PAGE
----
Summer Reading List, Boston Edition

Get lost in a great summer read, like this woman on Crane’s Beach in Ipswich, Mass.
Get lost in a great summer read, like this woman on Crane’s Beach in Ipswich, Mass. –Yoon S. Byun/The Boston Globe

With only a few weeks of summer left, why not make the most of it by filling your days with some juicy summer reading?

We’ve compiled the following selection of Boston-themed books, all recommended by Boston librarians, booksellers, and other trusted bibliophiles. Most are fiction (F), some are nonfiction (NF), but all have a direct connection to the city we love.

Dive in!

The Rascal King: The Life and Times of James Michael Curley, 1874-1958 by Jack Beatty: A spellbinding biography of the famous mayor of Boston, with stories of both glory and graft. (NF)

Mortal Friends by James Carroll: A saga that sweeps from the Irish Rebellion in the 1920s to JM Curley’s Boston, full of Irish lore and fateful decisions. (F)


Fire in the Grove: the Cocoanut Grove Tragedy and Its Aftermath by John C. Esposito: The story of the tragic 1942 nightclub fire that killed 492 people. (NF)

Another Bullshit Night in Suck City by Nick Flynn: A memoir about the author’s experience working at a Boston homeless shelter, where he is reconnected with his estranged con-man father. (NF)

The Friends of Eddie Coyle by George V. Higgins: Mobsters, cops, and thieves come to life in this classic crime novel, inspired by Higgins’ years as a mob prosecutor in Massachusetts. (F)

The Bostonians by Henry James: A Mississippi lawyer navigates relationships and the feminist political movement in late-1800s Boston. The term “Boston marriage’’ comes from this book. (F)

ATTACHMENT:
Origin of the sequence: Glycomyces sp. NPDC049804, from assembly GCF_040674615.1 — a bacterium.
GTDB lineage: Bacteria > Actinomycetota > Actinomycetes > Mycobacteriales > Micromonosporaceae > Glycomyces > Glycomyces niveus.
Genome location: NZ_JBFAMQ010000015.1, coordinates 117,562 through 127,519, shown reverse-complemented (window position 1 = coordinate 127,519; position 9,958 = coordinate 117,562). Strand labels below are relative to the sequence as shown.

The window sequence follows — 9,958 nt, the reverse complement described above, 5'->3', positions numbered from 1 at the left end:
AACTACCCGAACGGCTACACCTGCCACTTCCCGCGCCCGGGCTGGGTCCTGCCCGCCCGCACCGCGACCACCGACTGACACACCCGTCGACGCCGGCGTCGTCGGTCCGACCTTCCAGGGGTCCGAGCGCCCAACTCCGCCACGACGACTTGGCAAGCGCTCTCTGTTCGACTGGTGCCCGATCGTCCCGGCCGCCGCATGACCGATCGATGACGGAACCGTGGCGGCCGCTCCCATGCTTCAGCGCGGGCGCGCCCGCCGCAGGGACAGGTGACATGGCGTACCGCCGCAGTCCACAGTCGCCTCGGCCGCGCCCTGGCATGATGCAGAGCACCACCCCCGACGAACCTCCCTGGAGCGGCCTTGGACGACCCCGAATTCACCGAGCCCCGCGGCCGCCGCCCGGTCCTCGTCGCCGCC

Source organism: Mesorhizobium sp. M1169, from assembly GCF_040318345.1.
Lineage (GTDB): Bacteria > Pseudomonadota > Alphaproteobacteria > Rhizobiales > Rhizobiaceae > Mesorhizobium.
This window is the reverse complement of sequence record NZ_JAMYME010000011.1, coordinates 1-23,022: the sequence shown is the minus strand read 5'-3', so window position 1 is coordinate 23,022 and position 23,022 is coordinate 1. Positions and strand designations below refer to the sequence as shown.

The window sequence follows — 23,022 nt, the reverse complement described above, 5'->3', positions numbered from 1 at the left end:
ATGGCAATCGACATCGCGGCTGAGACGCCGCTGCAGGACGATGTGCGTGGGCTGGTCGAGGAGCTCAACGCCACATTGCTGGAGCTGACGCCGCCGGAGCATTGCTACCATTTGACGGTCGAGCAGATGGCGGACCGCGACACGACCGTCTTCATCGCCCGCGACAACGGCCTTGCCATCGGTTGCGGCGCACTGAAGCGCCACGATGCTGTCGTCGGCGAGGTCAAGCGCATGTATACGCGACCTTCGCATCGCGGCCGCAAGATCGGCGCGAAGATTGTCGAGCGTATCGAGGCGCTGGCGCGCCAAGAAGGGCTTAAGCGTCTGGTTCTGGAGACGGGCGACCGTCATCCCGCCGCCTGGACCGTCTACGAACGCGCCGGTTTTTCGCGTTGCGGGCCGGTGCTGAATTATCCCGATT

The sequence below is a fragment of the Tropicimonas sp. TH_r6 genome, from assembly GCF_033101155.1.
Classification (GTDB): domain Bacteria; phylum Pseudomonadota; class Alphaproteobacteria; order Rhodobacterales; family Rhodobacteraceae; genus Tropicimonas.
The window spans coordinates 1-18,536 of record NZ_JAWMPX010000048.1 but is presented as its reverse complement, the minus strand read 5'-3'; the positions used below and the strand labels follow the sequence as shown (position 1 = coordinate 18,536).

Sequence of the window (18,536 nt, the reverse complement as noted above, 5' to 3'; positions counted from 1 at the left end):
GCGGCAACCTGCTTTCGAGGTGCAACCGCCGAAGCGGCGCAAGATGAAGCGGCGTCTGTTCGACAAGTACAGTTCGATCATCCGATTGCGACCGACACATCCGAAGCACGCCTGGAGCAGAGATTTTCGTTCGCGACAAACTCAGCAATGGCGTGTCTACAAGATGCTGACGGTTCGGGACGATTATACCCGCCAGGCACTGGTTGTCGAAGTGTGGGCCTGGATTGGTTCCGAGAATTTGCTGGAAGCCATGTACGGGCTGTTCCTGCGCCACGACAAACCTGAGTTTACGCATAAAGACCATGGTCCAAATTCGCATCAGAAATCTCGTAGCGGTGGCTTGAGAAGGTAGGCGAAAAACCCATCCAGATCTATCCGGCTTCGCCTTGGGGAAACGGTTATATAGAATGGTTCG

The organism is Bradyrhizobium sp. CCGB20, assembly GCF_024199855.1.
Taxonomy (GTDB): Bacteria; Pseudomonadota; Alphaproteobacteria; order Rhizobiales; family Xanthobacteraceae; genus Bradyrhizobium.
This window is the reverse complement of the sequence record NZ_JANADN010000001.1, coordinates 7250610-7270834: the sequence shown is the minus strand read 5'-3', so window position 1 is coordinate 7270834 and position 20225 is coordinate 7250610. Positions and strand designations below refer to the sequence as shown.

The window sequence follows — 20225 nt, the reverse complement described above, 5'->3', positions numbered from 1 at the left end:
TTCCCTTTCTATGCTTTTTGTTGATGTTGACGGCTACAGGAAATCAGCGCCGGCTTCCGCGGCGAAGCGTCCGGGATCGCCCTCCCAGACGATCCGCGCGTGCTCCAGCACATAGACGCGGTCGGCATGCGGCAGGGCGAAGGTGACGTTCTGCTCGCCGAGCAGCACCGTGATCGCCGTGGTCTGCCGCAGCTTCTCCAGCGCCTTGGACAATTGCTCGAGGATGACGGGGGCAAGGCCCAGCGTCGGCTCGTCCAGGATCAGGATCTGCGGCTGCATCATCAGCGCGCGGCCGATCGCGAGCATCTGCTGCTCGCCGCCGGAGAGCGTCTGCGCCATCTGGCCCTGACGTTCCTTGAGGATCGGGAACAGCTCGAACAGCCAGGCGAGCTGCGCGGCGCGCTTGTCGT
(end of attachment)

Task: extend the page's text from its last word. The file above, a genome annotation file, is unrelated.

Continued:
Defending Jacob by William Landay: A suspenseful courtroom drama about a suburban Boston couple struggling to defend their young son, the prime suspect in a grisly murder. (F)

The Given Day by Dennis Lehane: By the author of another great Boston novel, Gone Baby Gone, this is an epic of two families – one black, one white – living in Boston amidst post-WWI unrest. (F)

Black Mass: The Irish Mob, the FBI, and the Devil’s Deal by Dick Lehr and Gerard O’Neill: The book about Whitey Bulger responsible for bringing Johnny Depp to Boston. (NF)


Common Ground: A Turbulent Decade in the Lives of Three American Families by J. Anthony Lukas: An examination of racial tension, busing and school integration in 1970s Boston, told from the perspective of three families – one black, and two white. (NF)

The Late George Apley by John P. Marquand: This Pulitzer-Prize-winning novel follows the diminishing fortunes of an upper-crust Boston family in the early 20th century. (F)

The Last Hurrah by Edwin O’Connor: Also based on the career of JM Curley, this famous novel centers around a larger-than-life Irish-American political boss as he runs for his last term as Boston mayor. (F)

Run by Ann Patchett: From the author of Bel Canto comes this story of an ambitious former mayor of Boston, his two sons, and a New England snowstorm that changes their lives. (F)

The Dante Club by Matthew Pearl: An original crime story about a group of Harvard scholars who translate Dante’s The Divine Comedy in 1865, and the series of murders that breaks out across Boston after they finish. (F)

Dark Tide: the Great Boston Molasses Flood of 1919 by Stephen Puleo: The story of the unusual tragedy in the North End that claimed 21 lives. (NF)

The Art Forger by B.A. Shapiro: This gripping Faustian tale was inspired by the real-life unsolved robbery of 13 priceless paintings from the Isabella Stewart Gardner Museum in Boston. (F)

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